The peremptory strike is a well-established tool for addressing bias within a future jury. While the strike has its critics, the case is strong for having a method to address bias that is real but falls below the threshold of a demonstrable cause challenge. In dealing with potential jurors, the peremptory strike plays that vital role. But what about judges? A judge who is explicitly or implicitly hostile to you, your client, or your case, can slant the playing field against you in innumerable ways. In 17 states, you actually can, in effect, strike your judge through a process of automatic judge reassignment. In those states (Alaska, Arizona, California, Idaho, Illinois, Indiana, Minnesota, Missouri, Montana, Nevada, New Mexico, North Dakota, South Dakota, Oregon, Washington, Wisconsin, and Wyoming), the process seems popular and effective, and has been pretty stable for the last 40 years.
In the other two-thirds of the states and at the federal level, there is no such opportunity to strike your judge, leaving litigants with just the risky option of moving for disqualification or recusal, and then living with the result if the effort fails. A recent article from a University of Nevada Las Vegas law professor (Stempel, 2018), however, makes a compelling case for expanding this ability throughout state and federal courtrooms as a means of expanding access to impartial justice. The question is also tied to the issue of a declining civil jury trial, because when a party is stuck with an adverse judge, or with a judge who is bent on managing the case out of existence, that party can be pushed to accept alternate means of resolution when a trial could have been the better outcome. The one-time ability to get an automatic reassignment at the start of litigation gives parties a better shot at a fair trial. For litigators in those 17 states, the implication is to be aware of and to use the tool. For litigators in other states or the federal system, there is nothing to do except build and spread the public case for judicial strikes. So that is what this humble post seeks to do.
It’s the Bias
When dealing with jurors, the court system believes and acts as though jurors are at least a strong potential source of bias. That bias is not always known by a potential juror, and when it is known, it is not always admitted. For that reason, potential bias needs to be handled in a way that recognizes nuance and places discretion in the parties’ hands. The early legal model, however, holds that judges are somehow different. Except in extreme cases that usually involve a direct conflict of interest, it is presumed that they’ll be neutral arbitrators, fairly applying the law no matter what they think of you, your client, or your case. However, anyone who has studied psychology, or spent time in a courtroom, knows that isn’t true. The law degree, time on a bench, and expectations of the office don’t convey an immunity to human nature. Drawing from the research, Mr. Stempel observes, “Judges, like all humans, are prone to cognitive error.” A judge’s strike provides a means of avoiding a judge who is hostile to your type of case, to the kinds of law you need to rely on, to your likely witness pool, or to you personally.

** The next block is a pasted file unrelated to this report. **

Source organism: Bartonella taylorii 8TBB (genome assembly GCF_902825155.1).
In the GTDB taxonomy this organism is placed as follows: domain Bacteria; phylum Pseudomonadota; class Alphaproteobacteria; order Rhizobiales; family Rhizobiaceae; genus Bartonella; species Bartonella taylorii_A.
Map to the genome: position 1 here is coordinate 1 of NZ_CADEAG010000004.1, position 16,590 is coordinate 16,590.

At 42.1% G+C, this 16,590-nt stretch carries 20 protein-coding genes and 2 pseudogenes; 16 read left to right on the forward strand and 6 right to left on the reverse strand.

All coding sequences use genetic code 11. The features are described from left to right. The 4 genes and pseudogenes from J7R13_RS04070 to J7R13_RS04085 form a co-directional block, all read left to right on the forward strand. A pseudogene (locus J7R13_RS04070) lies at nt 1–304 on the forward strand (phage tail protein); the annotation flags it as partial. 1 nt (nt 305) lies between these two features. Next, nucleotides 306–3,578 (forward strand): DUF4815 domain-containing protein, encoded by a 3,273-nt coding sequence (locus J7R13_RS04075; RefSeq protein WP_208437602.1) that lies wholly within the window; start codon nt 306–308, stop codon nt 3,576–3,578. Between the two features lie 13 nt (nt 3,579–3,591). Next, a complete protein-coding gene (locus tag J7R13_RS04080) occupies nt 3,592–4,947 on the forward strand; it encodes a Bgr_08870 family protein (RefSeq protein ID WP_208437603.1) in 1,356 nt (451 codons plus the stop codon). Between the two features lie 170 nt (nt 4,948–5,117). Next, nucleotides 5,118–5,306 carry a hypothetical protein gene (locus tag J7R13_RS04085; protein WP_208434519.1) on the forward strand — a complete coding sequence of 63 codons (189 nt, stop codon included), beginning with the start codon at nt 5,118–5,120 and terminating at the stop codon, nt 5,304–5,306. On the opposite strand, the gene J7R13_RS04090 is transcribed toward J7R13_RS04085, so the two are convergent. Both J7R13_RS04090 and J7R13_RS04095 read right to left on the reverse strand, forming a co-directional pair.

It’s the Management Orientation
One of the biggest factors in the decline in jury trials, and trials in general, is the orientation among some judges that they really aren’t trial court judges. Instead, they are case managers whose main goal is to shepherd cases as quickly and efficiently as possible out of the system. If a case ends up going all the way to trial, that is seen as a management failure. A judge with that orientation can use all of the considerable tools at their disposal — scheduling, required meetings, adverse rulings, etc. — to make things inconvenient, expensive, and uncertain for the party or parties that are pressing for trial. Sometimes it is the right path to resolve the case outside the courtroom, but not always. When a litigant wants a clear path to trial, but draws a judge who isn’t going to provide that, the judicial strike is a way to deal with that, and as the author notes, “reduce the risk that claims will be ‘smothered in the crib’ by hostile trial judges.”
It’s the Politics
One reality in our increasingly politicized society is that judges are not above partisan politics. The fact that congressional republicans embargoed judges all the way up to the Supreme Court in the last president’s final years and are now rapidly filling those seats, is testament to the judiciary’s partisan underpinnings. In addition, 80 percent of state court judges are elected, and elections are increasingly partisan affairs with even nominally “nonpartisan” races often being overlain with a partisan lens. Of course, having a political opinion does not necessarily mean that a judge is going to be unfair. But if you draw a judge who is known to have and to apply views on plaintiffs, personal injury suits, employment, or environmental cases, and who may have even been elected or nominated on the basis of those views, then the possibility of a fair trial for a party trying a case running counter to those views would seem to demand some method of a judicial strike.
At the end of the day, it is about allowing the parties who have everything at stake to have some level of control over who is going to have the power to decide. That just seems like basic fairness. As professor Stempel concludes, “Permitting litigants some flexibility to avoid a claim-killing or otherwise problematic judge, is a small but workable solution that will advance access at the margins.”